Sunday, October 24, 2021



This past week, Bobby and I took a day trip to Stephen F. Austin State Park.  Oddly, neither of us had been there before even though it’s a short drive from Wharton, about 40 miles northeast.  And, it’s a beautiful place.  Very woodsy, very quiet.  The drive there is also nice – back roads through cotton fields and pasture land.

Small history lesson

Stephen F. Austin, the "Father of Texas," brought the first 297 families to colonize Texas under a contract with the Mexican government.  Austin chose the location for the colony with the help of Felipe Enrique Neri, Baron de Bastrop (and this guy is a whole other story) and founded the town of San Felipe de Austin in 1824.  The town served as the capital of the first colony and (small piece of trivia here) was the founding site of the Texas Rangers.  It remained the capital until 1836.  Today San Felipe is a very small town with a population of 747.  In 1940 the town donated 630 acres to the state for parkland. 

The park itself offers all kind of options – tent camping sites, RV sites, rustic cabins, biking trails, hiking trails, playgrounds.  It is a state park with something for everyone.

These are tiny cabins with the only amenity being a wood picnic table.  I assume you would move the table outside and put down whatever bedding you need if sleeping in a tent does not appeal to you.  Personally – I’d be happier in the tiny cabin.  Tents collapse if a lion, tiger, or bear sits on one.

When I say it is heavily wooded, I did not exaggerate.  However, the paths were clean of debris and walking was easy.  There weren’t too many people there (middle of the week during school year) which was nice.  And, I know you are wondering what all we saw, so - -

How cool is this!  A small (4 or 5) herd of deer.  They watched us walk by then went on about their business.

Osage Orange Tree – this is the fruit it makes – inedible to all.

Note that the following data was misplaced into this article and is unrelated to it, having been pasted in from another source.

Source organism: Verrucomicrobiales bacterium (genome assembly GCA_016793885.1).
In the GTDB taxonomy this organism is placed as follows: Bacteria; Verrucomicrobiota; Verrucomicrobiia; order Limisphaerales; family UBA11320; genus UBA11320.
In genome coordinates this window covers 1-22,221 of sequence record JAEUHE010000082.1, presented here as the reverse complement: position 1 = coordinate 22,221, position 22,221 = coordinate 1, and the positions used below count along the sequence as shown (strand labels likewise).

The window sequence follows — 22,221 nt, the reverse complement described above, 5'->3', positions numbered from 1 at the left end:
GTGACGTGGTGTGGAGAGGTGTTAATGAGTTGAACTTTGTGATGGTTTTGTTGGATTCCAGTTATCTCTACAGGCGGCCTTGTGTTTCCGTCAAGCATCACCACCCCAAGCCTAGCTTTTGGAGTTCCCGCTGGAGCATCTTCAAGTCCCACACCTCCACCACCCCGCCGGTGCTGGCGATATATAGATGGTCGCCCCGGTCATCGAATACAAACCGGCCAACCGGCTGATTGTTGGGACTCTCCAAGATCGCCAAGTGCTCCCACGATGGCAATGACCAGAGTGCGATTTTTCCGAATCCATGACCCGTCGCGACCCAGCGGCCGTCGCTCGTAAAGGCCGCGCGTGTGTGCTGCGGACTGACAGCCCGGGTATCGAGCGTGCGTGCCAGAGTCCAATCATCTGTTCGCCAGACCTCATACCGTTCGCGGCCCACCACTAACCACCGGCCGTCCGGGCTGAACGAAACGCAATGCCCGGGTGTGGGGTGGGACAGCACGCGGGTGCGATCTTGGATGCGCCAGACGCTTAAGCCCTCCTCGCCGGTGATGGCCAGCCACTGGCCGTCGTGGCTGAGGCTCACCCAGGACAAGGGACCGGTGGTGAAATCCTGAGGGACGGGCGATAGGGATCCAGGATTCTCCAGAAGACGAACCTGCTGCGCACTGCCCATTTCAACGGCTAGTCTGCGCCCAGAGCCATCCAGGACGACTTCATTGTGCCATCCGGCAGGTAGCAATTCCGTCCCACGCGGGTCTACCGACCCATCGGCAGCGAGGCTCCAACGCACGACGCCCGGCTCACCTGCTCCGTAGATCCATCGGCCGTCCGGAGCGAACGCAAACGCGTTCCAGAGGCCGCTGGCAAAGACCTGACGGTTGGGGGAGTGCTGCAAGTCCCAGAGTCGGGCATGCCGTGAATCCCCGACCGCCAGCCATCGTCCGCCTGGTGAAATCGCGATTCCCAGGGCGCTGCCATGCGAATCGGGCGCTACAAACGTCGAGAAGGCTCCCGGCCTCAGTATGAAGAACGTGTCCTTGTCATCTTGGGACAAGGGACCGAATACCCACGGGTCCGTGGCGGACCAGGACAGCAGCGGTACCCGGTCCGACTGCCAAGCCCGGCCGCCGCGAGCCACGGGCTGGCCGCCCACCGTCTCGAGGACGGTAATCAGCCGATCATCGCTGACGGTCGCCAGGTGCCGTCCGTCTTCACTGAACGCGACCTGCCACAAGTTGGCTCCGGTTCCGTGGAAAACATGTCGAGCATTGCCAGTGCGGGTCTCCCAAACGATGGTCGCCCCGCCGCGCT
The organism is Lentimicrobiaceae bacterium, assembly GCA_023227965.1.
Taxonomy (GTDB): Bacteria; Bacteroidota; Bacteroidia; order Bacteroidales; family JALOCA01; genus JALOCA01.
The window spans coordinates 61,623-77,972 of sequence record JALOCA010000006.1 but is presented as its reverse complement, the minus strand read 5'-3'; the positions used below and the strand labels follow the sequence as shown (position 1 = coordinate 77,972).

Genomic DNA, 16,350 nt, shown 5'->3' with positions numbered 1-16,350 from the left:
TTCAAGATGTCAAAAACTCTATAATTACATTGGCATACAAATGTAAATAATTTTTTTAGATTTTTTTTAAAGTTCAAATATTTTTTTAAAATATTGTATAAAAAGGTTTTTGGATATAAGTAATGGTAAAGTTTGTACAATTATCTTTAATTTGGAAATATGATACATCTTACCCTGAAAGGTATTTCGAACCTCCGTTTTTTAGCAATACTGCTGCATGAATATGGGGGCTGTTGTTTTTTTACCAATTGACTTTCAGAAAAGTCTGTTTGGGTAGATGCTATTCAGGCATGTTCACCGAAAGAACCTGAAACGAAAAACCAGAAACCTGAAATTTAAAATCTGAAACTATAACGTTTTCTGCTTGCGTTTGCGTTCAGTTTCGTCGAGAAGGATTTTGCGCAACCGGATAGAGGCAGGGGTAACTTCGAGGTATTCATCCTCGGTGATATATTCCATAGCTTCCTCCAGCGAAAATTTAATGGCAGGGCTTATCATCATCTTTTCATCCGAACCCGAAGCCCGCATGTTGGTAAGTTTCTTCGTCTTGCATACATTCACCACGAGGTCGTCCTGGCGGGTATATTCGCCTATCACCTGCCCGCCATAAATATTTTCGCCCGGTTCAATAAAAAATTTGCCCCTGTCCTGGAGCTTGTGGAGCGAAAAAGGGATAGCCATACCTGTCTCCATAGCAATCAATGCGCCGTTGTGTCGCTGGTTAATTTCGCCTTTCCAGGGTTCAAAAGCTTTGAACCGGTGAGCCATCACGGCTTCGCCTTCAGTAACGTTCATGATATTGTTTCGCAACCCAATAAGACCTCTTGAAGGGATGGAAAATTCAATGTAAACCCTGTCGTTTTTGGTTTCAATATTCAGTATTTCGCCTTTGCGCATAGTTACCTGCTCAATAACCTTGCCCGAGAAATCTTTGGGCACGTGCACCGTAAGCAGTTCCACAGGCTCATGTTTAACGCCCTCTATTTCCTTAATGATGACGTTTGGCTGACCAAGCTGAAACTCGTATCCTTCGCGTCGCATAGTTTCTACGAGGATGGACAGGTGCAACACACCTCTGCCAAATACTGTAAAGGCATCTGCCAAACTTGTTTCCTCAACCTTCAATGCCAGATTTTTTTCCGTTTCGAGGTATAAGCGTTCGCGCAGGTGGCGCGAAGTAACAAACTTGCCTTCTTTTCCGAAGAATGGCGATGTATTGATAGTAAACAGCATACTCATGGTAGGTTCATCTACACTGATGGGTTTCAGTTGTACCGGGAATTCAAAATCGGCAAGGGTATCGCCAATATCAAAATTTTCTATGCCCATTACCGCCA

The trees were named bois d'arc (or "bow-wood"), by early French settlers who observed the wood being used for war clubs and bow-making by the people of the Osage Nation.  American settlers used the Osage orange as a hedge to exclude free-range livestock from vegetable gardens and corn fields.  Under severe pruning, the hedge apple sprouted abundant adventitious shoots from its base; as these shoots grew, they became interwoven and formed a dense, thorny barrier hedge. The thorny Osage orange tree was widely naturalized throughout the United States until this usage was superseded by the invention of barbed wire in 1874.

But, as far as I’ve read, it’s pretty much an invasive trash tree. 

Tingle Tongue Tree (I accused Bobby of making that up – but no ).   An odd looking small tree, it is covered with cork-like warts, each tipped with a small thorn and has the ability to numb your mouth if you chew on a bit of the bark or leaves.  In the lost past days, when one was experiencing pain in the mouth, they could chew on a part of the tree to numb it and take the pain away.

Paths were just a bit hilly (hey – I live in south Texas where the freeways have the tallest hills around!)

The Sycamore trees are starting to lose their bark as well as their leaves.

There was wild Turks Cap everywhere.  It’s a TX native that attracts butterflies, bees, and hummingbirds.  Plus, it will flower from late spring until first frost (and for us, that might be in January!).  Oh – another thing – it’s an edible plant.  Young leaves and flowers in salads or added to drinks. 

My wild flower book calls these Meadow Asters.  Very pretty.

It was a lovely day.


24 Oct 2021


ps:  Did I mention - - -

Halloween is Coming!


  1. That was a great travelogue. Thanks for the history, too.

  2. Oh what a lovely ramble! We had osage orange trees up in Ohio. Interesting that you have them down in Texas too, but I've never seen any near me in NC.

  3. remember going there when I was a kid when we were stationed at Bergstrom grandparents lived in Mesquite Texas and lived on Bois D'arc street. There were those trees all over and daddy said the green balls were called horse apples..

    1. yes - also hedge apple, bodark, bodock, monkey ball, monkey brains, yellow-wood and mock orange - whew! lots of name choices!

  4. Fascinating info about the Osage Orange Tree and the Tingle Tongue Tree!